In our report on July federal withholding collections, we saw a dip in the second half of the month that suggested that the economy had fallen off a cliff. But withholding has now recovered to the trend in force since mid May (CHART in subscriber report). It is now at an inflection point where it should signal whether the economy has gotten back on track, or is in the process of rolling over. This should happen over the remainder of this month. I’ll post an updated chart when it happens.
The Wall Street talking head community, with a few Fedheads chiming in, is now in a growing chorus that the Fed will start tapering soon. Our analysis has been that the Fed can only taper if the Federal deficit is shrinking, thereby reducing Treasury supply. If the Fed were to taper in the face of constant or rising supply, the market would need to adjust in order to absorb the additional supply. Bond prices would fall and yields would rise.
This is where the revenue trend is important. If it weakens, the deficit will grow and supply will increase. This is even before considering the $1 trillion infrastructure spending package. If revenue growth stays strong, the Fed could conceivably do a small cut in QE (aka taper) without crushing the bond market. That could turn into the muddle through scenario.
The Treasury market rally of recent months has meant that Primary Dealers have built a profit cushion that would provide some protection in the event of bond market price weakness. In addition, initially, the supply increase that results from the lifting of the debt ceiling will be funded by the trillion + dollars that has been deposited in the Fed’s RRP program. That is still growing as the Treasury continues to pay down T-bills.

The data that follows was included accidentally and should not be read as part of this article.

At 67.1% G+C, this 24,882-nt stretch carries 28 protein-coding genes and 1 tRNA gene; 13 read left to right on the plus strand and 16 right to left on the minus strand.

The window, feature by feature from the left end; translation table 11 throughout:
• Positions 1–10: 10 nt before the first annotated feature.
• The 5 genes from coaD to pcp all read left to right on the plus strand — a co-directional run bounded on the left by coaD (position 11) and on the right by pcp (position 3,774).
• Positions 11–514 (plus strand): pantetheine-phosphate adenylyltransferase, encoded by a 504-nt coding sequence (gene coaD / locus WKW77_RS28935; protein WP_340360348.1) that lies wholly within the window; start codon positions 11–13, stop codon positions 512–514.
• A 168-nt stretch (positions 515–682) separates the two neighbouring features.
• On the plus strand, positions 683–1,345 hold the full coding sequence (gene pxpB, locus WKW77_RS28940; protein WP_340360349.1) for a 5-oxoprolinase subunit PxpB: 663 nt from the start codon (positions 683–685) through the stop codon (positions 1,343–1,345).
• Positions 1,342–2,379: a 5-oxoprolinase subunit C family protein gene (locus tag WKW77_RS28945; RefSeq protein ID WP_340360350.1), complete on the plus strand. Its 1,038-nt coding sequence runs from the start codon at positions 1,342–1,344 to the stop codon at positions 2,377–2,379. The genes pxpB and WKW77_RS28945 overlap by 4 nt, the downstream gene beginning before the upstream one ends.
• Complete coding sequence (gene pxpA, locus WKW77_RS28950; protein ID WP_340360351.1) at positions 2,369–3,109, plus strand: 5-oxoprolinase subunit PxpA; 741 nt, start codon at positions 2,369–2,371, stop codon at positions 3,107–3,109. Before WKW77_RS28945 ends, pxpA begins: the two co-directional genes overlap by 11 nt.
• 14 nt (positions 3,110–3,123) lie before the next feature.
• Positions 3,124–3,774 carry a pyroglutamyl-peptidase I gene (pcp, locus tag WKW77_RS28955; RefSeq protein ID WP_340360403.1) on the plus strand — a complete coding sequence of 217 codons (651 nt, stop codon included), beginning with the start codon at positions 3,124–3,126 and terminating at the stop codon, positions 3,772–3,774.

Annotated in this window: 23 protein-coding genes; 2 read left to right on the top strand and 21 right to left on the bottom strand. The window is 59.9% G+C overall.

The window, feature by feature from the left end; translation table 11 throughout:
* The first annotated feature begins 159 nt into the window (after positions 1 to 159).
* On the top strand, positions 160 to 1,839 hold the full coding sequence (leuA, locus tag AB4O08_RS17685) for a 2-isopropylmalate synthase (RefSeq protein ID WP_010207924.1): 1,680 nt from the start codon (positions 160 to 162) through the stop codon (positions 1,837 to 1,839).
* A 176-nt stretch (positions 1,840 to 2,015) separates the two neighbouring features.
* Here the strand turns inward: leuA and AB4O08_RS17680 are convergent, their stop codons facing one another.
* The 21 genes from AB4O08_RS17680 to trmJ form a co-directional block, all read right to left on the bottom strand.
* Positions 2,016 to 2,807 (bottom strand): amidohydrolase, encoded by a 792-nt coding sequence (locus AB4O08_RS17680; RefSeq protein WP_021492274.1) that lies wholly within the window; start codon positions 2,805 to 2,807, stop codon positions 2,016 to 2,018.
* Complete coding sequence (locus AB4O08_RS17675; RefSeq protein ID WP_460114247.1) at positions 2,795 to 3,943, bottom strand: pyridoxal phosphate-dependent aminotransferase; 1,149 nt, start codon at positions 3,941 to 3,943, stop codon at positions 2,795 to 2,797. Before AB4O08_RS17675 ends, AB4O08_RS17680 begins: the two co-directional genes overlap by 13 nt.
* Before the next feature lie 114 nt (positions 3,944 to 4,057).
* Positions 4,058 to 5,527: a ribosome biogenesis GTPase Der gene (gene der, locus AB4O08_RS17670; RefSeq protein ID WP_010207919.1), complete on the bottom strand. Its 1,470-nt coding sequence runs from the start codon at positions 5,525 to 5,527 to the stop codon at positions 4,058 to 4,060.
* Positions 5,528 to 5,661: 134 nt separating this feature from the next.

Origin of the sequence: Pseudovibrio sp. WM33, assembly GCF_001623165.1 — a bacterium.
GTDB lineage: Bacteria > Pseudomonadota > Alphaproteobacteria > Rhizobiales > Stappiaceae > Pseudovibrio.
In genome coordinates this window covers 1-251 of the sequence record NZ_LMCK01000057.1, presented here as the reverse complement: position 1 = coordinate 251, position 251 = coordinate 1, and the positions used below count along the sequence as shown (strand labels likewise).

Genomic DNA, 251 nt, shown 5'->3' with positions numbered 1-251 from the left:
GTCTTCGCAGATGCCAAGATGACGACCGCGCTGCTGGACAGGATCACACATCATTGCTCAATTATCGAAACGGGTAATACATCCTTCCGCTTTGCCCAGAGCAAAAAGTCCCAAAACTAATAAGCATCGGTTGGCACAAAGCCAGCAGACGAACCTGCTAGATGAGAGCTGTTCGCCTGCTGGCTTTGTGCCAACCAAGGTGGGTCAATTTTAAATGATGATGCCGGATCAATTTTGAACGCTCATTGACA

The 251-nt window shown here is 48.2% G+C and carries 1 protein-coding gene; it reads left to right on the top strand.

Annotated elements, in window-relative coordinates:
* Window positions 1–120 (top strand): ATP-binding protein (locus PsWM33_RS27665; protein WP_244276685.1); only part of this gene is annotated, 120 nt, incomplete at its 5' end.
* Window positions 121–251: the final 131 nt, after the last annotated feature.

Those two factors will delay a bond market crisis for xxx xxxx (subscriber report).
It depends on when the debt ceiling is lifted, how much tax revenue the US economy is generating, and how much the Fed cuts its purchases of Treasuries and MBS as it begins the “taper.”
A muddle through scenario is always possible, but a crisis is also possible, if not more likely. The timing is in question, but it should come xxx xxxx xxxx xxxx (in subscriber report). The timing will become clearer as the trends of the data begin to show themselves once the debt ceiling is lifted. That includes the supply schedule, the trend of Federal revenue, and the Fed’s schedule of reduced purchases.
In the meantime, the status quo rules. As long as the Treasury is using its cash to pay down t-bills, the uptrend in stocks should continue. The selloff in Treasuries over the past week should reverse as those paydowns continue.